What's new!

    The current models for small qunatity, end users include the LVR3C, LVR3G, LVR3I. The LVR3I replaces the LVR3E

    You can buy lights with my regulators in them from Resource Enterprises www.lightpro.org and Black Diamond (www.bdel.com) www.bdel.com

    The new LVR3 software (Rev 4.2) and hardware revision provides:.
    Push button selectable power levels (100% 87% 75% 62%)
    Extended automatic dim running at end of battery
    Reverse protection for all models LVR3
    Better startup capability for large bulb on small batteries
    Allows for larger bulbs to be used with the small SMD FET
    Improved configuration #1 for switching on and off

    Push button selectable power levels provides the user with 3 "dimmed" settings for a high power bulb, which increases battery run time for systems where only one light bulb is practical or desired. However, this is not a proper substitute for a second lower power bulb, because ALL bulbs suffer major efficiency loss when dimmed. You will get the same light and far more run time by using a second smaller bulb run at the correct voltage. You can select different levels with the LVR3E other than the standard RMS voltages of 100% 87% 75% and 62%.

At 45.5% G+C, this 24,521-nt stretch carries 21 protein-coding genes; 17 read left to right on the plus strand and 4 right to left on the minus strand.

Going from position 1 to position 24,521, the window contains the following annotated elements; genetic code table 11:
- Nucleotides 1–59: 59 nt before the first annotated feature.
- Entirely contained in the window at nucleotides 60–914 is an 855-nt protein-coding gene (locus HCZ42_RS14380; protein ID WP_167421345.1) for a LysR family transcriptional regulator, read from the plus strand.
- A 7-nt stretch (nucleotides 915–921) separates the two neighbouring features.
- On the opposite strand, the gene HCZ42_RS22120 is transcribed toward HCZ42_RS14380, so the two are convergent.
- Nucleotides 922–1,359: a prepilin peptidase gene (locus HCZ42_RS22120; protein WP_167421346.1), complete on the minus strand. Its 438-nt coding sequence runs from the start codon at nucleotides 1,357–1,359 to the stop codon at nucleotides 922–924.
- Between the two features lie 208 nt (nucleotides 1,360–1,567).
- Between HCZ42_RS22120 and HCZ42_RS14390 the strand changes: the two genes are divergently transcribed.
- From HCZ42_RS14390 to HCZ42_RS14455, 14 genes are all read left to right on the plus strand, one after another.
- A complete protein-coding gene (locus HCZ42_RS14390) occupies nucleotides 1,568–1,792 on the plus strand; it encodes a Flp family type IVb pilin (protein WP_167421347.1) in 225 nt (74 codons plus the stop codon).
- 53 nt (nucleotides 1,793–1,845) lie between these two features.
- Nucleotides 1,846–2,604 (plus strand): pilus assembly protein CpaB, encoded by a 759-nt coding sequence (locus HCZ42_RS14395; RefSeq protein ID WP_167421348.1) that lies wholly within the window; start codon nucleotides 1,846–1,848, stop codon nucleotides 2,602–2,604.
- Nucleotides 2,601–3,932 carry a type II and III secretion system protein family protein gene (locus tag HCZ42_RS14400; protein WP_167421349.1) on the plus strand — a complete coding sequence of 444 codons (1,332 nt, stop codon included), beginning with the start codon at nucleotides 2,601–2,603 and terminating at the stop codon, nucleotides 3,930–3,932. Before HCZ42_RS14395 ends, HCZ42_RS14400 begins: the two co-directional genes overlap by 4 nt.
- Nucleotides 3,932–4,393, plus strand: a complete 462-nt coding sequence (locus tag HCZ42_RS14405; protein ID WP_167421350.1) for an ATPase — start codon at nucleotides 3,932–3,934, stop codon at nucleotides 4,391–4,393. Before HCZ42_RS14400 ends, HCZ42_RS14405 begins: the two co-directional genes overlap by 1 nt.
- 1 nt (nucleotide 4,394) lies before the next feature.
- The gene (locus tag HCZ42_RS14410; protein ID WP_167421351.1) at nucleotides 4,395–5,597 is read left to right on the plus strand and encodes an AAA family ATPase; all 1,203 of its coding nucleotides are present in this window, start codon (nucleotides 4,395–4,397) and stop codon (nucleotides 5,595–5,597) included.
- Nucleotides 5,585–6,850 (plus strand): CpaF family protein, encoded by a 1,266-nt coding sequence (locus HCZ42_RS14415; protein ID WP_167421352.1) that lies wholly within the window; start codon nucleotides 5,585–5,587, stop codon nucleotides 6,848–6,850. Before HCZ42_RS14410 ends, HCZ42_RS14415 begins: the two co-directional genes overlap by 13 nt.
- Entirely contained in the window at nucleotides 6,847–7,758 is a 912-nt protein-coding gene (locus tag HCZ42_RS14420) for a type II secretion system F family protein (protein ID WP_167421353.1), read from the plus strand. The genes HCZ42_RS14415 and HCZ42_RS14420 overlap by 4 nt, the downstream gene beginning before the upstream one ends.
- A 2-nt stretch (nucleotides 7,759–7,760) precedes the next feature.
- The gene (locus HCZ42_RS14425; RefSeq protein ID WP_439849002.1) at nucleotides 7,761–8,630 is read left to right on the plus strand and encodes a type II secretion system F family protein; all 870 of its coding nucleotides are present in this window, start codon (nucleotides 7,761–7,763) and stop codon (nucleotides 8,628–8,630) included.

The ON/OFF/POWER button turns the light on or off if held down for over a second. A brief press will cycle to the next power level setting when the button is released. The LVR3 will remember the last power setting when turned on and off via the button, but not if the battery is disconnected. This button control is NOT a substitute for the bulb voltage setting, because if you cycle up to a higher voltage than your bulb can handle, it will burn out fast!